“Chowda” Anyone?

The month of February not only boosts National Homemade Soup Day on the 4th, but also the shortest month of the year includes National Clam Chowder Day on the 25th. Who knew?  

Chowders are typically associated with the east coast where fish and clams are plentiful. The word chowder is derived from the French phrase “faire chaudière” which translates to “fish stew made a cauldron.” It is suspected that chowders made their way to the US from French settlers that brought the dish to New England via Nova Scotia. 

Clam chowder is not just famous in the east. There are multiple regional variations of clam chowder, including the famous San Francisco clam chowder that is presented in a sourdough bread bowl. The Outer Banks in North Carolina boasts a Hatteras Island-style chowder made with local little neck clams. 

For those not brought up on chowder, you may note that the soup can be a bit territorial. In honor of National Clam Chowder Day, explore the world of chowder and the many chowder options available.

  • Potentially the most popular variety, New England clam chowder (aka Boston chowder) features a milk or cream-based soup. Often thicker than other regional styles, New England chowder is generally made with milk, butter, potatoes, bacon, onion, and clams. Flour may be added as a thickener. New England clam chowder is usually accompanied by oyster crackers that may be crushed and mixed into the soup or used as a garnish. Celebrate National Clam Chowder Day with this heartwarming, low fat New England clam chowder recipe.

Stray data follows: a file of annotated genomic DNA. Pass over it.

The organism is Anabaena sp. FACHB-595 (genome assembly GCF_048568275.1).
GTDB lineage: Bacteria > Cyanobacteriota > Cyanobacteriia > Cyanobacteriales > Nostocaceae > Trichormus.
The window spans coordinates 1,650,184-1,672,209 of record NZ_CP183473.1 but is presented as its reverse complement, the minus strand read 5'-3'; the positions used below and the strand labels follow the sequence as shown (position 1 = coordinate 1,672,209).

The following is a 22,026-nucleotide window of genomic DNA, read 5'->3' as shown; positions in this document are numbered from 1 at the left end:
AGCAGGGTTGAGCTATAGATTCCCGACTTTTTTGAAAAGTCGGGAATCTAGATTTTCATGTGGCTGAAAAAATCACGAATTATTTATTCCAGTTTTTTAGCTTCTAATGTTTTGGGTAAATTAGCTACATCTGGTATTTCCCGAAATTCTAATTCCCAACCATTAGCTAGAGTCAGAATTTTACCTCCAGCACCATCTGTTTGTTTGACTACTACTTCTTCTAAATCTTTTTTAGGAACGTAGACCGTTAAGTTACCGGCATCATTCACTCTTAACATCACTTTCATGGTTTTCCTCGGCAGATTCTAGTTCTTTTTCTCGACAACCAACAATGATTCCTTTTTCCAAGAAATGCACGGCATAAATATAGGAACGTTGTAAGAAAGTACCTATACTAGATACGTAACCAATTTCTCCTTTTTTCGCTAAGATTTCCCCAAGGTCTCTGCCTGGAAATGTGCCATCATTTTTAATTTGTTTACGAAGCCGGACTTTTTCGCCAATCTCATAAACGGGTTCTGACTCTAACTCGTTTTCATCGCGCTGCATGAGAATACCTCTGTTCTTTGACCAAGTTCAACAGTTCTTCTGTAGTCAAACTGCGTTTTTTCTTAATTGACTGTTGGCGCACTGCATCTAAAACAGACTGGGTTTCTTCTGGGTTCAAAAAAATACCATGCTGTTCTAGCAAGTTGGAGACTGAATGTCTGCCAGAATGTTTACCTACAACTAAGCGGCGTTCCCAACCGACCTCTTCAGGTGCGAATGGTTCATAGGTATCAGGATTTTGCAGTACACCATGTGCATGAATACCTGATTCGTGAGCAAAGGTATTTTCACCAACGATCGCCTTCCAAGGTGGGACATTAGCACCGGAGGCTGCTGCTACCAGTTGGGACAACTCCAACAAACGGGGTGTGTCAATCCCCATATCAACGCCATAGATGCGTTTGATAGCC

• Manhattan-style chowder has many of the same flavor components as the New England version. The major difference between the two is that Manhattan clam chowder has a red, tomato-based broth. Unlike the New England style, there is no milk or cream. Vegetables, such as carrots and celery, create a delicious base and thyme is often used as a seasoning. Manhattan clam chowder is often considered a healthier option due to a lower fat and calorie content. However, both chowders can be part of a balanced diet when enjoyed in moderation. 
  • Less well known is Rhode Island clam chowder which can be described as “delicate and refined”. Rhode Island clam chowder features a clear broth base made by simmering clams, potatoes, onions, and pork in fish stock. In addition to the traditional ingredients, some recipes may also include other flavorful vegetables or herbs, such as carrots, celery, and thyme. It is not uncommon to include a small amount of cream. This still yields a much thinner chowder than the New England version where the goal tends to be a “thick and rich” dish.
  • Long Island clam chowder is part New England–style and part Manhattan-style, making it a creamy, pinkish tomato clam chowder. Typically, Manhattan Clam chowder and New England Clam   chowders are cooked separately before being poured in the same bowl. This variant is popular in many small restaurants across Suffolk County, New York. 

Chowders tend to be different, but they are all delicious. And, just like any dish, chowders have evolved to break tradition. 

  • This sweet potato mussel chowder may be the catch of the day for your taste buds. Fresh muscles, turkey bacon and sweet potatoes create a rich and flavorful seafood dish. 
  • If you love the chowder mindset, but are not a fish fan, try this Corn chowder. Use frozen or canned corn or remember this recipe and capture sweet summer corn at its peak. This thick, creamy soup has many of the same ingredients as clam chowder—cream, onions, celery, and potatoes—but the standout ingredient is corn instead of clams. 

As you can see, there is a chowder for everyone. Celebrate National Clam Chowder Day – with or without clams. Make it your way.

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